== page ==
It is ironic that the introduction of artificial baby milks in the 1950s, as a way of enticing women into health clinics, has led the trend towards bottlefeeding as we know it today.(15) The multimillion pound promotion of these baby milks uses ever more sophisticated marketing techniques to lull parents into thinking that these products are the next-best-thing to breast milk. In reality this could not be further from the truth and the ill effects of widespread formula feeding on infant health and indeed on public health are huge. These include increased financial pressures due to ill health on our already overstretched health service. This situation will not change overnight, but the more aware we become of the short- and long-term benefits of breastfeeding for mother and baby, the more we will understand the need for effective breastfeeding support to be a top priority rather than an afterthought.(3) To achieve this, we must ensure that health professionals are adequately trained. However, it is also essential for support to be targeted more effectively in the early weeks of breastfeeding and for a national helpline manned by lactation consultants to be established.
There are very few difficulties that cannot be resolved and even fewer reasons why women cannot establish successful breastfeeding.

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Resources
The Baby Friendly Initiative
W: www.babyfriendly.org.uk

Biological Nurturing
W: www.biologicalnurturing.com

References

  1. NHS Information Centre. National infant feeding survey 2005. Available from: http://www.ic.nhs.uk
  2. WHO. Child and adolescent health and development. 2006. Available from: http://www.who.int/child-adolescenthealth/NUTRITION/infant_exclusive.htm
  3. National Perinatal Epidemiology Unit. Recorded delivery: a national survey of women' experience of maternity care 2006. Available from: http://www.npeu.ox.ac.uk/downloads/maternitysurveys/maternity-survey-rep...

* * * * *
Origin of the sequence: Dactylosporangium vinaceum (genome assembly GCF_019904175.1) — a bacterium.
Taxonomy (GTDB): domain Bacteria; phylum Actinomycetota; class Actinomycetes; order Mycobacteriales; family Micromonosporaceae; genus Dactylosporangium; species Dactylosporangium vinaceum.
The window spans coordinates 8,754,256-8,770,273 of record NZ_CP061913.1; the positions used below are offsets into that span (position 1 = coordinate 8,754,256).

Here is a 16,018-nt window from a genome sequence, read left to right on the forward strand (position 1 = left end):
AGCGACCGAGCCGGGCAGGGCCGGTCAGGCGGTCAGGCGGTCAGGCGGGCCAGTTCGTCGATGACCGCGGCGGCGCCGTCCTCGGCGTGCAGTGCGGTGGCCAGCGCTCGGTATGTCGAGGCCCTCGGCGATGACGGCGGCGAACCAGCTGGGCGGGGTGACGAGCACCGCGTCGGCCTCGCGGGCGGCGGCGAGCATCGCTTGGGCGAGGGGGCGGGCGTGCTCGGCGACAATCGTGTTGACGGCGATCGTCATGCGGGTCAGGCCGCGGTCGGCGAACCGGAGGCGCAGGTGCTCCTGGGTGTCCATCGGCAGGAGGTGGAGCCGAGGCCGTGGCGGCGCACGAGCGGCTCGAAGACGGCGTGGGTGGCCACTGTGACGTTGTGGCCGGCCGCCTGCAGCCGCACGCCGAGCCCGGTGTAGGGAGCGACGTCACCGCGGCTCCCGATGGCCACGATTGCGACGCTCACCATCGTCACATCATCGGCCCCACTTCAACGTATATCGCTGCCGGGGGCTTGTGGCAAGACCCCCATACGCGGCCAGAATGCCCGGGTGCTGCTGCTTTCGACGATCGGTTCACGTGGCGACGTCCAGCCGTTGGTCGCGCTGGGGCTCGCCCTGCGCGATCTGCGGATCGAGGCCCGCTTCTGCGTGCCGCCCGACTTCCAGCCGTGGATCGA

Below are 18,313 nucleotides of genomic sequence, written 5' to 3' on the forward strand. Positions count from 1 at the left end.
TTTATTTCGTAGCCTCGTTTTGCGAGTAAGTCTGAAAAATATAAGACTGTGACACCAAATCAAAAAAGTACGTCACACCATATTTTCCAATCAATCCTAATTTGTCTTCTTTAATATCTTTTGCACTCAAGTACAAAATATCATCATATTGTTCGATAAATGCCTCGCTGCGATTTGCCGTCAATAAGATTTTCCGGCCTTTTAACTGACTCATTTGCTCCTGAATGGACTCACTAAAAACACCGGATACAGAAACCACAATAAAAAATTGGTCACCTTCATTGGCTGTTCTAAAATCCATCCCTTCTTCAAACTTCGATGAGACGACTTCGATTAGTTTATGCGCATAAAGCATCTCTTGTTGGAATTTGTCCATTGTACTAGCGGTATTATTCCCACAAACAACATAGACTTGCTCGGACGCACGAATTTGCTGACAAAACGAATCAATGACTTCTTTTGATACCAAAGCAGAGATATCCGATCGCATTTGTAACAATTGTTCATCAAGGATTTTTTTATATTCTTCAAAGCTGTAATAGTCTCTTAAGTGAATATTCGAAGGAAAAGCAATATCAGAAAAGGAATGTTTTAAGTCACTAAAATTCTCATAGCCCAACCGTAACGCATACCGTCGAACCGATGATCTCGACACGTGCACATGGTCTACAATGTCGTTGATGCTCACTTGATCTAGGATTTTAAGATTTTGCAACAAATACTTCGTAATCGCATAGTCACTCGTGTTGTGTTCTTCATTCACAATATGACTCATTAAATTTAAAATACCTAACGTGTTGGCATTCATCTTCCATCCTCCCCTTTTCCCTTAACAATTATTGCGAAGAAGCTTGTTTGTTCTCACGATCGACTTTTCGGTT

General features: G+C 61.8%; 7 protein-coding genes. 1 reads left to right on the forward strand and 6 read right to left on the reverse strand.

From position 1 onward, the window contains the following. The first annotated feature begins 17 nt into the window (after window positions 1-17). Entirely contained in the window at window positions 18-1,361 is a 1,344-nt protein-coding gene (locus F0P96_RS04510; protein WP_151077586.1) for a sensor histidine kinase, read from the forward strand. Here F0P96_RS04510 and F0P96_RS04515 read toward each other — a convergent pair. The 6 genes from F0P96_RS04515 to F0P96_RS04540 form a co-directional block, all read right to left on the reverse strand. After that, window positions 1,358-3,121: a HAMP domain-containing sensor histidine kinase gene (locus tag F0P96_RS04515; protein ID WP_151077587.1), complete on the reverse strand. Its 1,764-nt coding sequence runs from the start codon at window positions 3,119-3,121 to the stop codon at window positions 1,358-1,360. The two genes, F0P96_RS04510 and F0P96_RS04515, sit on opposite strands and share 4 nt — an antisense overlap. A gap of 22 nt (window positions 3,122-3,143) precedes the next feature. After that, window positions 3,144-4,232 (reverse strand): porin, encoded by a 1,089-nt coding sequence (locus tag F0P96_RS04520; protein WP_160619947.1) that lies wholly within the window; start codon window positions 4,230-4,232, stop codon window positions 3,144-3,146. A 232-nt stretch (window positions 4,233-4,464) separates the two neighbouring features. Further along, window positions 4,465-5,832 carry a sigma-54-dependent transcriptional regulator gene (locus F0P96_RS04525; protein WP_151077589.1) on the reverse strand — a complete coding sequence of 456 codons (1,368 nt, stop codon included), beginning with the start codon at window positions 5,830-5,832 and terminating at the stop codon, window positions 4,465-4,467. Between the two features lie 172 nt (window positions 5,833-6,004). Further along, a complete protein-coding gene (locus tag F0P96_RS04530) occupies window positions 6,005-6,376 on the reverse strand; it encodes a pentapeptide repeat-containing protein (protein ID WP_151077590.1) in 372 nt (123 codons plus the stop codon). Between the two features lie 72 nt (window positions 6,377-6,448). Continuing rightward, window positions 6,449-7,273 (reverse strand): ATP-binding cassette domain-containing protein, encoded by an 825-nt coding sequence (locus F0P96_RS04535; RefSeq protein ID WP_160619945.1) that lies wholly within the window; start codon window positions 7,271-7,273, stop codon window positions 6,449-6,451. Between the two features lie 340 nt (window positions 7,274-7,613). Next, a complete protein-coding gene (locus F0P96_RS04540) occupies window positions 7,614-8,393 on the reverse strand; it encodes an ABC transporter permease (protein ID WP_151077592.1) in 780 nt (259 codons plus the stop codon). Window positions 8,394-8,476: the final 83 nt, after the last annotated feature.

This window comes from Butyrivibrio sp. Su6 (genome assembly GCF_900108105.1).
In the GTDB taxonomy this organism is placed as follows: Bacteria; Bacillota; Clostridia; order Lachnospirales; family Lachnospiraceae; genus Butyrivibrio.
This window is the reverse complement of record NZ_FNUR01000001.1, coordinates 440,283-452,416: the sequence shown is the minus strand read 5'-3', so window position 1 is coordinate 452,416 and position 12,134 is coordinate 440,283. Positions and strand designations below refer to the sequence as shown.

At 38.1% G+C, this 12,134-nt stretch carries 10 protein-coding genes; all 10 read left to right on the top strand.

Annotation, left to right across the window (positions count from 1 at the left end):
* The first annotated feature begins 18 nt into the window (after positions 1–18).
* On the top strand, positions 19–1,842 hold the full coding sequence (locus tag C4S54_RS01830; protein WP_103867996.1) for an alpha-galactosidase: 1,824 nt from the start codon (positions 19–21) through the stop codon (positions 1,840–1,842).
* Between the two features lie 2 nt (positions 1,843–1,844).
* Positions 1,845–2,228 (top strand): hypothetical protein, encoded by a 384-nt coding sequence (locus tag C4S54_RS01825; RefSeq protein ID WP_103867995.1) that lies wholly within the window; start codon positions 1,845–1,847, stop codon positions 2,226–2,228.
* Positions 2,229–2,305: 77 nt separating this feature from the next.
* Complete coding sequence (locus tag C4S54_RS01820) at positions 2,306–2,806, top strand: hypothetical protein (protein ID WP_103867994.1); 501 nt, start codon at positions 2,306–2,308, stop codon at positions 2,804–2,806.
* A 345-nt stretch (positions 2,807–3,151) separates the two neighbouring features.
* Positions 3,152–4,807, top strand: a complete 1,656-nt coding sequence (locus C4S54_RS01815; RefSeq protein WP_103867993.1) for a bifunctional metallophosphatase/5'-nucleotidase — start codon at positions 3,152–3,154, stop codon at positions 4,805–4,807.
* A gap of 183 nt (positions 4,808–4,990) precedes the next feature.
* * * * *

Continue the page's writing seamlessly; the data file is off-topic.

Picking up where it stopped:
4. OPSI. Breastfeeding etc (Scotland) Act 2005. Available from: http://www.opsi.gov.uk/legislation/scotland/acts2005/asp_20050001_en_1
  5. Kamillosan. Telephone poll of 100 restaurants to gauge reaction of breastfeeding in public. 2008. Available on request from info@kamillosan.co.uk
  6. Kamillosan. Online survey of 3500 mothers regarding views on breastfeeding in public. 2008. Available on request from info@kamillosan.co.uk
  7. Dhandapany G, Bethou A, Arunagirinathan A, et al. Antenatal counselling on breastfeeding - is it adequate? A descriptive study from Pondicherry, India. Int Breastfeed J 2008;4:5.
  8. Trotter S. Online poll of top three breastfeeding problems carried out between 2007-2008. Available on request from www.tipslimited.com
  9. National Childbirth Trust. Midwives top chart for breastfeeding information. 2006. Available from: http://www.nct.org.uk/press-office/press-releases/view/13
  10. Healthcare Commission. Women's experiences of maternity care in the NHS in England. Key findings from a survey of NHS trusts carried out in 2007. Available from: http://www.healthcare commission.org.uk
  11. NICE. Postnatal care: routine postnatal care of women and their babies. Costing report. 2006. Available from: http://www.nice.org.uk/nicemedia/pdf/implementation_tools/cg37costingrep...
  12. Department of Health. National breastfeeding helpline launched. 2008. Available from: http://nds.coi.gov.uk/Content/Detail.asp?ReleaseID=352806&NewsAreaID=2
  13. Trotter S. Breastfeeding: the essential guide. Scotland, TIPS Ltd; 2004.
  14. BBC News. More breastfeeding support needed. 2008. Available from: http://news.bbc.co.uk/1/hi/health/7245218.stm
  15. Palmer G. The politics of breastfeeding. London: Pandora; 1993.
  16. Lee N. Breastfeeding recovery: more tools for the helpers. Midirs Midwifery Digest 2005;15:229-33.
  17. Palfreyman SJ, Nelson EA, Lochiel R, et al. Dressings for healing venous leg ulcers. Cochrane Database Systematic Rev 2006;3:CD001103.DOI: 10.1002/14651858.
  18. Huml S. Sore nipples: a new look at an old problem through the eyes of a dermatologist. Pract Midwife 1999;2:28-31.